Film Review: The Bounty

Posted: 7th August 2014 | Written by: Scott Payne

bounty cover2

In 1787, The Bounty, a small merchant vessel purchased by the Royal Navy, set sail on a botanical mission.

The task was to procure breadfruit pods from Tahiti and transport them to the West Indies in the hope that they would provide a cost effective food source for the slaves.

So begins the tale of treachery aboard The Bounty.

Based on the book Captain Bligh and Mr.Christian by maritime historian Richard Hough, this 1984 picture is considered by many to be the definitive version of the story.

Starring Anthony Hopkins in an amazing turn as Lieutenant William Bligh and Mel Gibson as Master's Mate Fletcher Christian, the film treats its characters a little differently than in previous versions.

gibson and hopkins

Rather than the tyrannical monster of past portrayals, Bligh is pictured as a by-the-book British Naval Officer who does not suffer fools gladly, relying on traditional methods for both punishment and reward (the latter being used very sparingly). Christian's portrayal here is also much more fleshed-out than in earlier renditions, touching on his earlier friendship with Bligh, his heartbreak at leaving his wife in Tahiti and his postion of leadership when the mutinous deeds began.

The crew of the Bounty are also are given a healthy screen presence. Some artistic license has been taken here however, with the crew's disgruntlement at having to leave their Tahitian paradise given as the reason they revolt. In previous incarnations the crew always came across with a certain air of nobility, but here they truly are the saltiest of sea dogs.

sailors

The Bounty was originally planned as two films by the wonderful team of Director David Lean and Robert Bolt. Unfortunately Bolt suffered a major stroke and was unable to continue his writing duties, which led to Lean also stepping down at the last minute, believing that without Bolt the picture simply wouldn't 'sail'. Producer Dino De Laurentiis was not prepared to loose the veritable treasure chest of money that had already been sunk into the project, so he passed the directing duties to Roger Donaldson, a friend of Mel Gibson's and a fellow antipodean.  This would mark Donaldson's first big production; he would later go on to work with stars such as Kevin Costner, Pierce Brosnan and Al Pacino.

Hopkins & Gibson both give stellar performances, but one of the true stars was the lovingly crafted replica of the Bounty, which cost a whopping $4million, a far cry from the £2000 it cost to build back in 1784.  Every inch of the ship looks weathered and ravaged and it is a masterpiece in itself.

bounty at sea

Perhaps Bligh's own eloquent words regarding the original Bounty will go some way to explaining, "The Burthen of the Ship was nearly 215 Tons; Her extreme length on deck 90Ft..10In. & breadth from outside to outside of the bends 24Ft..3 in. A Flush deck & a pretty Figure Head of a Woman in Riding habit; She mounted 4 four pounders & 10 Swivels".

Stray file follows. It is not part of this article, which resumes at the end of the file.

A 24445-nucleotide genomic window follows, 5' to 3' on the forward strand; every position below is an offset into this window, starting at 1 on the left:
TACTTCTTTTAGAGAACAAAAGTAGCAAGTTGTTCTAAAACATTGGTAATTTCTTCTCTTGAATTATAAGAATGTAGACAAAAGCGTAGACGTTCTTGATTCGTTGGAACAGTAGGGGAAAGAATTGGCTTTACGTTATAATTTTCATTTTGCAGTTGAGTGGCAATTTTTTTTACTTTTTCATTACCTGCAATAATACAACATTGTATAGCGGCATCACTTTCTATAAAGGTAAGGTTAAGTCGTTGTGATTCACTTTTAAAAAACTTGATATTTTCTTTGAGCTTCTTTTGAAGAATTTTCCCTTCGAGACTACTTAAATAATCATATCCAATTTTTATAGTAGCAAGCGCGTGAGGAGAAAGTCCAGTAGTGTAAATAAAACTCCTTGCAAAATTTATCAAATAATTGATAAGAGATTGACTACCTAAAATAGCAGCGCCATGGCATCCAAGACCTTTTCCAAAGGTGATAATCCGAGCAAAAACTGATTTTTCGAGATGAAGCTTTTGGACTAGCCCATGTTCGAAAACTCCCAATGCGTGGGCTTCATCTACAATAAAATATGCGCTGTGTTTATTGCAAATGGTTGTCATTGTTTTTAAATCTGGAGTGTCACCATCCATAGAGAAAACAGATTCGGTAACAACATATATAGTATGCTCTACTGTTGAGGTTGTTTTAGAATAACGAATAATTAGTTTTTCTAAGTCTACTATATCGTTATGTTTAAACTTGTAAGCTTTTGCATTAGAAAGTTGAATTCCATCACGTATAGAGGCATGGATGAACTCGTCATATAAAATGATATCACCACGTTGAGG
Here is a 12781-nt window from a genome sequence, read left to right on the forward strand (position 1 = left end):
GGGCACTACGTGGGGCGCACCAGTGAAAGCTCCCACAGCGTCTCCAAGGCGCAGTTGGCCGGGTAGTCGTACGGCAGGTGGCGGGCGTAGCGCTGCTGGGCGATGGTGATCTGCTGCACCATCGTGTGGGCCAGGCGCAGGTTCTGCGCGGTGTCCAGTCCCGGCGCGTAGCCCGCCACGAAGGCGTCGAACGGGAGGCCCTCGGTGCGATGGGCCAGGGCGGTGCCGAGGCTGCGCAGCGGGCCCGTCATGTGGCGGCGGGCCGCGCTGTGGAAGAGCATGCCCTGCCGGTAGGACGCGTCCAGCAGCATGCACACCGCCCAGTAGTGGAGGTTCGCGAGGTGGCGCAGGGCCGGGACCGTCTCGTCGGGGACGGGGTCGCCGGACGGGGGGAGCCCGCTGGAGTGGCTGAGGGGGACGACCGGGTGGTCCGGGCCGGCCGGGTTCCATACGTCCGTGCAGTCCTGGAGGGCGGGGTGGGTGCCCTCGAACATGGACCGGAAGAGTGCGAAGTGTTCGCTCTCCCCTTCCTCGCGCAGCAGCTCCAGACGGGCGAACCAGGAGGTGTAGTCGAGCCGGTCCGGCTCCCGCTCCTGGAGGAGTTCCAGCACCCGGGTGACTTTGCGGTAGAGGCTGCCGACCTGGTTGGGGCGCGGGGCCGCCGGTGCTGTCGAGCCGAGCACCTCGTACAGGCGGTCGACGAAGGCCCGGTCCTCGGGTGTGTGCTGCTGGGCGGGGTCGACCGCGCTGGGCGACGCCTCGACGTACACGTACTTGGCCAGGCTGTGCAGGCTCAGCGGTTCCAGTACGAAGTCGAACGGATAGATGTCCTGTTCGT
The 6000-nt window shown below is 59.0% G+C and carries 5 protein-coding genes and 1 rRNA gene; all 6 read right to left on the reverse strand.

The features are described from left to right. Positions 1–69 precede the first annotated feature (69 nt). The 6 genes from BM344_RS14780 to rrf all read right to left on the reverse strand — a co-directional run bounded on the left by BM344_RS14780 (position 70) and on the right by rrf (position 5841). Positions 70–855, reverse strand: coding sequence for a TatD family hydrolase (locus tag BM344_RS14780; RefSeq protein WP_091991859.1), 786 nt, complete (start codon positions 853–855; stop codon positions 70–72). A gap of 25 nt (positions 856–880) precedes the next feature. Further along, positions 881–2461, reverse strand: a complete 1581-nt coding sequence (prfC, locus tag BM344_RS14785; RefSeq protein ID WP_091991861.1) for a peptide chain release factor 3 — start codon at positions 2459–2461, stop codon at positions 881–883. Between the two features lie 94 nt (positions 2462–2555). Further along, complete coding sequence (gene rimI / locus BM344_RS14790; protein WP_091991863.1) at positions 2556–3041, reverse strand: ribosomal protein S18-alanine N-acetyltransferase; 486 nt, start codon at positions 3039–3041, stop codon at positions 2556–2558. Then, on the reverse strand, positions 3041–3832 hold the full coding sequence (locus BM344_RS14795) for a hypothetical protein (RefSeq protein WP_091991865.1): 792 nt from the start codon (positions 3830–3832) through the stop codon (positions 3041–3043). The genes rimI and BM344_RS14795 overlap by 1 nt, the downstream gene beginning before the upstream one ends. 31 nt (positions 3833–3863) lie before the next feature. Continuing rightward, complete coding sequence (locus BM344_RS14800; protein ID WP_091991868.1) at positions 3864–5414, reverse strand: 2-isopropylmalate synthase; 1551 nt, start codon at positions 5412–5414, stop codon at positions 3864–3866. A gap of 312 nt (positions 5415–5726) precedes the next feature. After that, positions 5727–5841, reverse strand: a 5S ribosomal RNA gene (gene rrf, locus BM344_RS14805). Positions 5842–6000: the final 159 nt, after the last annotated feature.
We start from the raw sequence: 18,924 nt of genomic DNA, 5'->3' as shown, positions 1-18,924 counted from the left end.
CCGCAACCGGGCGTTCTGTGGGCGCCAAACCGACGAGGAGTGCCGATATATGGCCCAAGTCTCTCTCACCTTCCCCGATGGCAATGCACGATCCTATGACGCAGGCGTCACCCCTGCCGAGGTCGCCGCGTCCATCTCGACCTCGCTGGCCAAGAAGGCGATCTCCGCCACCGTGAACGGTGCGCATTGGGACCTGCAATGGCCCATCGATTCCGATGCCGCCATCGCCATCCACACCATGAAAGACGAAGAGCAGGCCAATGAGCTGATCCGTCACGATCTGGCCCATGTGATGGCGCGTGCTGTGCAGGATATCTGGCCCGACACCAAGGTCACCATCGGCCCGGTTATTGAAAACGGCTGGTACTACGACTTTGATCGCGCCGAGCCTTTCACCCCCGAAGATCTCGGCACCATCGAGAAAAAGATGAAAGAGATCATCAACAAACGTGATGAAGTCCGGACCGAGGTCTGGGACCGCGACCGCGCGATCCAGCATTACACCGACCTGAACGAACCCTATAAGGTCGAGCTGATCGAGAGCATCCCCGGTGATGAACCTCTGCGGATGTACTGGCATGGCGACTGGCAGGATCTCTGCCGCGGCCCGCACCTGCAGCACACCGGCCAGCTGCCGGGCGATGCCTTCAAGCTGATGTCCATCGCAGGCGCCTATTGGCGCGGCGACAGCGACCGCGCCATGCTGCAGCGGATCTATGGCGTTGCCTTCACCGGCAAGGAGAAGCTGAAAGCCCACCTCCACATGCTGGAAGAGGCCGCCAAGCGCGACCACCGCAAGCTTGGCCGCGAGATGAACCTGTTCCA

Admittedly when I first saw The Bounty I was all of 10 years old, and to me it was all about the ship and very little else.  It's only now watching it as an adult that the magnitude of what life must have been like during that voyage sinks in. Bligh's need to do the best he could for his country, and Christian's own need to do right by his fellow sailors both come across extremely well in this version. In my opinion neither party are painted as the villain, rather as just men who felt obligated to do what needed to be done.

image

If you're familiar with the story you will not be disappointed with this film, while if you are altogether new to it you're in for a cinematic treat. One of the things that makes this film special is that it's as accessible to scholars as it is to laymen.

This underrated gem of a film celebrated its 30th birthday this year, and I advise you to batten down the hatches, splice the main brace and prepare to set sail on The Bounty. You will not regret the journey.

------------------------------------------------
Scott Payne is one of the four founders of I Actually Quite Liked It, a fortnightly podcast for people who love comic books, movies and video games, but mainly for people who like laughing at their friends.

Being a horror nerd, Scott cites The Texas Chainsaw Massacre as his favourite movie and dreams one day of reuniting the surviving cast for a one of special of Come Dine With Me using the cast of Made in Chelsea as ingredients. He once got naked on live radio and blagged a trip to L.A using only the power of his mind, a stuffed monkey and a Spider-Man costume.

For more from this reviewer, click here

Contact the Author

You cannot post comments until you have logged in. Login to post a comment

Readers Comments

No one has commented on this page yet.